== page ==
ACC 2016: Increases in body weight during hospitalization linked to worse outcomes for some heart patients

April 3, 2016 – The study’s findings underscore the difficulty of determining the appropriate intensity and duration of therapy for heart failure patients.

Weight change, urine output, and difficulty breathing are poorly correlated in acute heart failure patients, making it challenging to determine the appropriate intensity and duration of therapy.

Many patients seeking medical attention for heart failure have symptoms related to fluid retention, such as short-term body weight gain and difficulty breathing (dyspnea). These factors are routinely monitored in hospitalized heart failure patients, along with net fluid balance, as a way to assess response to standard therapy.

A post-hoc analysis of the ASCEND-HF (Acute Study of Clinical Effectiveness of Nesiritide and Decompensated Heart Failure) trial, the largest trial every conducted in acute heart failure, was carried out to determine the relationship between body weight change during hospitalization and outcomes. The new analysis also examined how well body weight changes in hospital correlated with urine output and difficulty breathing.

The results of the study were presented at the annual Scientific Sessions of the American College of Cardiology in Chicago on Sunday.

“Heart failure is a huge public health problem affecting almost six million Americans, resulting in one million hospitalizations each year, and costing as much as $40 billion annually,” said lead author and Duke Fellow Andrew Ambrosy, MD. “These results will give us a better sense of how best to evaluate patients for congestion during hospitalization, and determine the appropriate duration and intensity of therapy.”

The ASCEND-HF trial enrolled 7,141 patients hospitalized for acute heart failure within 24 hours of the first intravenous heart failure-related treatment. The final analytical cohort included 4,172 patients discharged alive and with available body weight measurements at baseline and discharge or day 10. In-hospital body weight change was categorized as significant loss (more than 5 kg), moderate loss (between 1 and 5 kg), minimal loss or gain (a weight loss of up to 1 kg or a gain of up to 1 kg), and gain (with a weight increase of 1 kg or more).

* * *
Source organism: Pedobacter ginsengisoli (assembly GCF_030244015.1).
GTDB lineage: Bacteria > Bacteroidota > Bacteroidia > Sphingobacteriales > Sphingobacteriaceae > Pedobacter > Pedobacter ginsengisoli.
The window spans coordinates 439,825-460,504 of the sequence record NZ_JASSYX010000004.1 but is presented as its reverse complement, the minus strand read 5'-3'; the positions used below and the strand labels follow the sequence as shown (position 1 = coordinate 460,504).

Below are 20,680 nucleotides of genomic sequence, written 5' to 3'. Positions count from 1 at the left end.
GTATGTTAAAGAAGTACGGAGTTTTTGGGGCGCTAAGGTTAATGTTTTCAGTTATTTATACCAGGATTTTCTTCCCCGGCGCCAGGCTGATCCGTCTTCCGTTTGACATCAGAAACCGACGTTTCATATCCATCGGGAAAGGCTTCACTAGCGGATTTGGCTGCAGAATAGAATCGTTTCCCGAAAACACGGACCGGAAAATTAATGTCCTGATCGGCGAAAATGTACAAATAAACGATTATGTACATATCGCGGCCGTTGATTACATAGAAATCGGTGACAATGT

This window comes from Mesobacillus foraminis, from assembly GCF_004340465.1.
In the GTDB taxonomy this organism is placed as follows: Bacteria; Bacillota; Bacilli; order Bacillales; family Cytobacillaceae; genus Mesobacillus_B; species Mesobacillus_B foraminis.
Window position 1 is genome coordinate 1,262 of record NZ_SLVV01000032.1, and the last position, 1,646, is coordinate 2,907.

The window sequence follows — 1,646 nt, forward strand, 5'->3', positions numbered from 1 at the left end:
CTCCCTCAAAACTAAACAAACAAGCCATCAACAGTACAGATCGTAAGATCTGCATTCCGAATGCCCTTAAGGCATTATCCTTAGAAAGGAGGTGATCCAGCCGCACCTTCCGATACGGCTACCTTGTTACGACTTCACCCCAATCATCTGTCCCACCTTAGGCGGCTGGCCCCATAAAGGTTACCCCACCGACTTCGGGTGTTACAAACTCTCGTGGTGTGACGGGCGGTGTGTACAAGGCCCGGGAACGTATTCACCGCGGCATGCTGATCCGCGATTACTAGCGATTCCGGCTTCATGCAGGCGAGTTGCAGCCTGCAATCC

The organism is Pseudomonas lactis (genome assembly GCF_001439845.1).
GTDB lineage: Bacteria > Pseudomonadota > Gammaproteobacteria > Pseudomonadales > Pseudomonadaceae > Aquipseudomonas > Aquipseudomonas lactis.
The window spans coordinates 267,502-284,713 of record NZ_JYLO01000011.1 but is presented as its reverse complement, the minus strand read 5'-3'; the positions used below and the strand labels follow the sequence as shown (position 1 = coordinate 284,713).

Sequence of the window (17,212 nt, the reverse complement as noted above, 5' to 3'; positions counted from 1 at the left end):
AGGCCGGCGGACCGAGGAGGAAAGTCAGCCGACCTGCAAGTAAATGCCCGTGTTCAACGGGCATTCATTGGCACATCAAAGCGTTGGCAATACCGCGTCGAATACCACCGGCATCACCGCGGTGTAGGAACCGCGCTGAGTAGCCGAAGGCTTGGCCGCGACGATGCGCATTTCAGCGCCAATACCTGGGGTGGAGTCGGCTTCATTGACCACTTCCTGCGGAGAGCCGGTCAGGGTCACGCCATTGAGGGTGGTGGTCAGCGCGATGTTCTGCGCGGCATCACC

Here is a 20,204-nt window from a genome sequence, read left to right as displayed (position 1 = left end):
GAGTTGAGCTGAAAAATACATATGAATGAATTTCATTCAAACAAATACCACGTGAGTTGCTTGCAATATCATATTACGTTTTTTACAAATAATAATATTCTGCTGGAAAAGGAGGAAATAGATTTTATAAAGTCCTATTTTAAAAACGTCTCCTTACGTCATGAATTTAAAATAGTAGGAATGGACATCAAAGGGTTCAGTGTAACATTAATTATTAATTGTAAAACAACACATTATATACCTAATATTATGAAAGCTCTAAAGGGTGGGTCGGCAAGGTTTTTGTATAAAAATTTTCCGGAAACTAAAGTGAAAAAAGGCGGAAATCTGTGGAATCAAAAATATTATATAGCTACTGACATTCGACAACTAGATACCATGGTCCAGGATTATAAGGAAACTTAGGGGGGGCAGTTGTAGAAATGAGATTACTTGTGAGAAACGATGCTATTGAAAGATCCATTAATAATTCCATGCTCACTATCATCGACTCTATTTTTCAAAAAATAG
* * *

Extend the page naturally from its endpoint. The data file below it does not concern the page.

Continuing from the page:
More than 30 percent of patients admitted for a primary diagnosis of acute heart failure reported minimal weight loss or weight gain during hospitalization. Among these patients, an increase in body weight was correlated with a poor prognosis, including higher 30-day readmissions and a trend towards increased mortality at 180 days. There was also a lack of correlation between early relief of difficulty breathing and both body weight change and urinary output, underscoring the challenges of evaluating congestion and determining the appropriate intensity and duration of therapy.

Additional research is necessary to prospectively validate goal-oriented decongestion strategies, the authors conclude.

In addition to Ambrosy, other Duke authors on the paper were: Lukasz Cerbin, MD; Adrian Coles, PhD; Adam DeVore, MD; Marat Fudim, MD; Stephen Greene, MD; Adrian Hernandez, MD, MHS; Christopher O’Connor, MD; Philip Schulte, PhD; and Robert Mentz, MD.